Beginner guitarists asking for amp advice

Discussion in 'Amp Modeling' started by Rocco Crocco, Dec 4, 2016.

  1. Rocco Crocco

    Rocco Crocco Senior Member

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    The number of threads started by newbs seeking tips on buying their first amp is staggering. Many seem to believe they need a tube amp.

    Well meaning (and VERY KNOWLEDGEABLE) fellow members buy into this and recommend amps that MAY have 2 good sounds... a clean and a drive.

    He MAY be able to make it sound good without getting the police called for violating local sound ordinances.

    And he may end up hating the amp.


    Wouldn't be better to have a single amp that lets you experience the drive sounds of a Vox, Mesa or JCM800? The cleans of a Twin, JTM or a Mark IV? Usually for much less money?? With dirt boxes, delays, chorus, reverbs, etc. already built in?

    Sh!t, get the modelling amp to determine which tube amp you want is even a good strategy. Not the other way around.
     
  2. Matt_Krush

    Matt_Krush Senior Member

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    The best advice is to buy the best amp you can afford (typically for new players especially young ones with no money) is to wait until they can afford a good amp.

    What's a good amp?
    While tone is subjective, typically you want close to pro products.
    A cheap guitar through a great amp will still sound like a guitar should.
    Playing a Gibson Custom through a 10 watt Gorilla with an 8" speaker will not sound good no matter whose hands its in.

    As to the modeling* advice...I have mixed feelings on this for beginners.
    Pro's:
    Sure they can experience a wide palette of tones on the cheap.
    Pretty affordable in most cases.
    May get them in the ball park of what they like.
    Plug and play...scroll till you find a patch you like and jam away..
    Great low volume tones.

    Cons:
    A modeller is just that...a simulation of the real deal. How close is it? Maybe the user will hate (insert any brand) because the modeler makes them sound crappy and now the user is turned away from that brand.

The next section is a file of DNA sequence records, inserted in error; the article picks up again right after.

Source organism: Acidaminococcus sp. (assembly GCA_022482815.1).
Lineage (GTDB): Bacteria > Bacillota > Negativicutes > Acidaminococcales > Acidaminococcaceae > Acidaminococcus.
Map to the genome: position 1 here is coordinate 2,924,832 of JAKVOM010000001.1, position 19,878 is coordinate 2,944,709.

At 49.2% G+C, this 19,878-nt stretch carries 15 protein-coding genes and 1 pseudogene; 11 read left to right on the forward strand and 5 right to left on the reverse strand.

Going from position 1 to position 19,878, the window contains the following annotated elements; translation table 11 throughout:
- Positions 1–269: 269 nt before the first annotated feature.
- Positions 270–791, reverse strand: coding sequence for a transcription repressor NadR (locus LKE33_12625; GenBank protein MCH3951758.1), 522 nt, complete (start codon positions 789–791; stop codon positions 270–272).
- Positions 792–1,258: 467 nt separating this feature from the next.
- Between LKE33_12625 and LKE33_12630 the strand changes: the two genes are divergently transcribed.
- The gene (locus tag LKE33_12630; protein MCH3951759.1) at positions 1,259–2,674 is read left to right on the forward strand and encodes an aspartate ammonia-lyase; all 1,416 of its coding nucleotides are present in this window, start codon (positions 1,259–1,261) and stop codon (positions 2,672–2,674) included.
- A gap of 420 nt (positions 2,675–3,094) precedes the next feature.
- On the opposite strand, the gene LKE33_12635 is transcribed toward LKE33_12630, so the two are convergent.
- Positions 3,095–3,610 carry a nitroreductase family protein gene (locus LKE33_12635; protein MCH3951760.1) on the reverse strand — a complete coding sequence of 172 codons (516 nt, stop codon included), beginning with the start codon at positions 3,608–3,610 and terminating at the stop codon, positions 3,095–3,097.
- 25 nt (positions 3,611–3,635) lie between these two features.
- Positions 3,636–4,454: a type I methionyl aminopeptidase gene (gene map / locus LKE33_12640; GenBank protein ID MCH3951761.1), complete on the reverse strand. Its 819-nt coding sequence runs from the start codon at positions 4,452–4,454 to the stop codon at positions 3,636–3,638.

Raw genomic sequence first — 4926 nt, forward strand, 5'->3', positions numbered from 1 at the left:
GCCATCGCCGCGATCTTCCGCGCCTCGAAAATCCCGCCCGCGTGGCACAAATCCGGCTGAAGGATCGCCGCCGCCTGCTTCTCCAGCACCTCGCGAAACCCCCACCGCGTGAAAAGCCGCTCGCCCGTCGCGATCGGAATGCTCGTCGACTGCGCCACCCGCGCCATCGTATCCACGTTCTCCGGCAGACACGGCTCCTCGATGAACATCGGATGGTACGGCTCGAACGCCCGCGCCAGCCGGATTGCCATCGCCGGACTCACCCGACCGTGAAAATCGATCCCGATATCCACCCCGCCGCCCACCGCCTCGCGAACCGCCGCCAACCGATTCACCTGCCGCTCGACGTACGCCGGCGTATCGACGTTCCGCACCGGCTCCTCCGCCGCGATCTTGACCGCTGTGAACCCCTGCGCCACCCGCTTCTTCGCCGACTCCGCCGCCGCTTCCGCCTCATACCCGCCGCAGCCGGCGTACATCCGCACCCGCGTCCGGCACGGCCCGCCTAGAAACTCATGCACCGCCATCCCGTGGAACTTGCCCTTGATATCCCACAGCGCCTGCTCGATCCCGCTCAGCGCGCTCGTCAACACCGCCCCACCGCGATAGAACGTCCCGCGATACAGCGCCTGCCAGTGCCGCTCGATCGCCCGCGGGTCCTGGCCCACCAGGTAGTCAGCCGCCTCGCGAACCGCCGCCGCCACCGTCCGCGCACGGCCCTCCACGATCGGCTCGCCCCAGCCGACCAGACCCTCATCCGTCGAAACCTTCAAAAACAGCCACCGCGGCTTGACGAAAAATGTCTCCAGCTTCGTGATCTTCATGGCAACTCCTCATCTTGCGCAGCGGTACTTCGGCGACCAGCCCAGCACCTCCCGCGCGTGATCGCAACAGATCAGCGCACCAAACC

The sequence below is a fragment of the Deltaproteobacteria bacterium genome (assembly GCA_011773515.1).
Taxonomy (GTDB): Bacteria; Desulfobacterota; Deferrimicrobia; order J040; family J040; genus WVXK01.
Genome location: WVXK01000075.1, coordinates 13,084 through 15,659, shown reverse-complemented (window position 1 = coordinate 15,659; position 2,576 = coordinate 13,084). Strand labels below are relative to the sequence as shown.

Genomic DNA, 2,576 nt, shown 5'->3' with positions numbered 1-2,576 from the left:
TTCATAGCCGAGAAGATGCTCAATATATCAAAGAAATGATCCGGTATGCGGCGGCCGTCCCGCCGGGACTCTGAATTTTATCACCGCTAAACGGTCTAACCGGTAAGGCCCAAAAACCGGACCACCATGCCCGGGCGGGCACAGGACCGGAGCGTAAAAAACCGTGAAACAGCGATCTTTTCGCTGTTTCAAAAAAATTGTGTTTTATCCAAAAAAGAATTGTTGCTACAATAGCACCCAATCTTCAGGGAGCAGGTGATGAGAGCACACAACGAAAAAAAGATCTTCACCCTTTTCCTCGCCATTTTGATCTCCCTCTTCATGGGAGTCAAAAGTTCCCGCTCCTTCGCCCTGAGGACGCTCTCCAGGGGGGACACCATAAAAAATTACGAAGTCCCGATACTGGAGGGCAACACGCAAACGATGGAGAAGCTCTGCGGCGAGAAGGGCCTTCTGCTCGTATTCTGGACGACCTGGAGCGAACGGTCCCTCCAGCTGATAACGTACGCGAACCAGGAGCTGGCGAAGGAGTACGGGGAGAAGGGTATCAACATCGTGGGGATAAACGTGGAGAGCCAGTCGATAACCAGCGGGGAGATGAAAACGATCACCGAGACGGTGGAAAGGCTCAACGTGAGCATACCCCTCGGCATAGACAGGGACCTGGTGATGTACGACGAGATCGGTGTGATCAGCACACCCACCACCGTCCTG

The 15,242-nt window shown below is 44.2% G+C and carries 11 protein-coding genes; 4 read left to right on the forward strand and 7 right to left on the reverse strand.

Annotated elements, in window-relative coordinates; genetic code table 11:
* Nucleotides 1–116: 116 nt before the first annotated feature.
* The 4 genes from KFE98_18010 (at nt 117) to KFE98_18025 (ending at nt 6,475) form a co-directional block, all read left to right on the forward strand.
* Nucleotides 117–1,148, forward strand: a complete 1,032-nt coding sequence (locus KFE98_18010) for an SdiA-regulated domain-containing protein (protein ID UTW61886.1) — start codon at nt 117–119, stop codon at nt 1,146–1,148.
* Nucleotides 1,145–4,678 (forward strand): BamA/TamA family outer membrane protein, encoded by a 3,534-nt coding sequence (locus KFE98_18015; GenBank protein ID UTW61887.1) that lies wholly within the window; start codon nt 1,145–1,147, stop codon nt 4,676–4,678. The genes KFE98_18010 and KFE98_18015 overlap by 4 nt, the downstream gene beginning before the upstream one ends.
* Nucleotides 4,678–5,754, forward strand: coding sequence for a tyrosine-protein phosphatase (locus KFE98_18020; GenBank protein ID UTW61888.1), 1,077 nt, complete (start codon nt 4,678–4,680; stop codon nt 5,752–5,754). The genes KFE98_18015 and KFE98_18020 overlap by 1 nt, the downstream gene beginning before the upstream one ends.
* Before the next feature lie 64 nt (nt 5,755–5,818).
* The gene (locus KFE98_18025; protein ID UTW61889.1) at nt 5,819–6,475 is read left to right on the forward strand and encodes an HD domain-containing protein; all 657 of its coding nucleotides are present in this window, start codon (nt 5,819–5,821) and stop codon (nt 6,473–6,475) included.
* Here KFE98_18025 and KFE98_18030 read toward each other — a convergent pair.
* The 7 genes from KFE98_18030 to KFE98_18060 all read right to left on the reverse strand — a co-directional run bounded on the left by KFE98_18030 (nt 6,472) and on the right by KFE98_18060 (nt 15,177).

Because it's plug and play, the user really doesn't learn how to dial in tones, or what settings do what on the effects...(I see this with POD people all the time... No clue on what the adjustments mean on individual effects).

    All the modelling amps I heard at stage volume are muddy as hell.

    Granted they aren't out a lot of money...when it dies, they typically aren't worth the repair cost.
    99% of the time affordability and reliability are in direct proportion of one another.

    * I am not referring to the Kemp/Fractal stuff, more the beginner/budget stuff.


    ETA: Besides if they buy an all in one box...How can we spend their money on starting a massive collection of other things? (kidding of course)

    If they are just starting out (no experience at all and are feeling the waters of do I want to be a guitarist), sure a modeller is a good start.
    If they are seriously wanting to play...then it better be a real good modeller and not this entry crap.
     
  3. Frogfur

    Frogfur Senior Member

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    They don't need a tube amp. Where is Frank ?
     
  4. TheX

    TheX Voice of Reason

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    Amplifire


    /thread
     
  5. frankv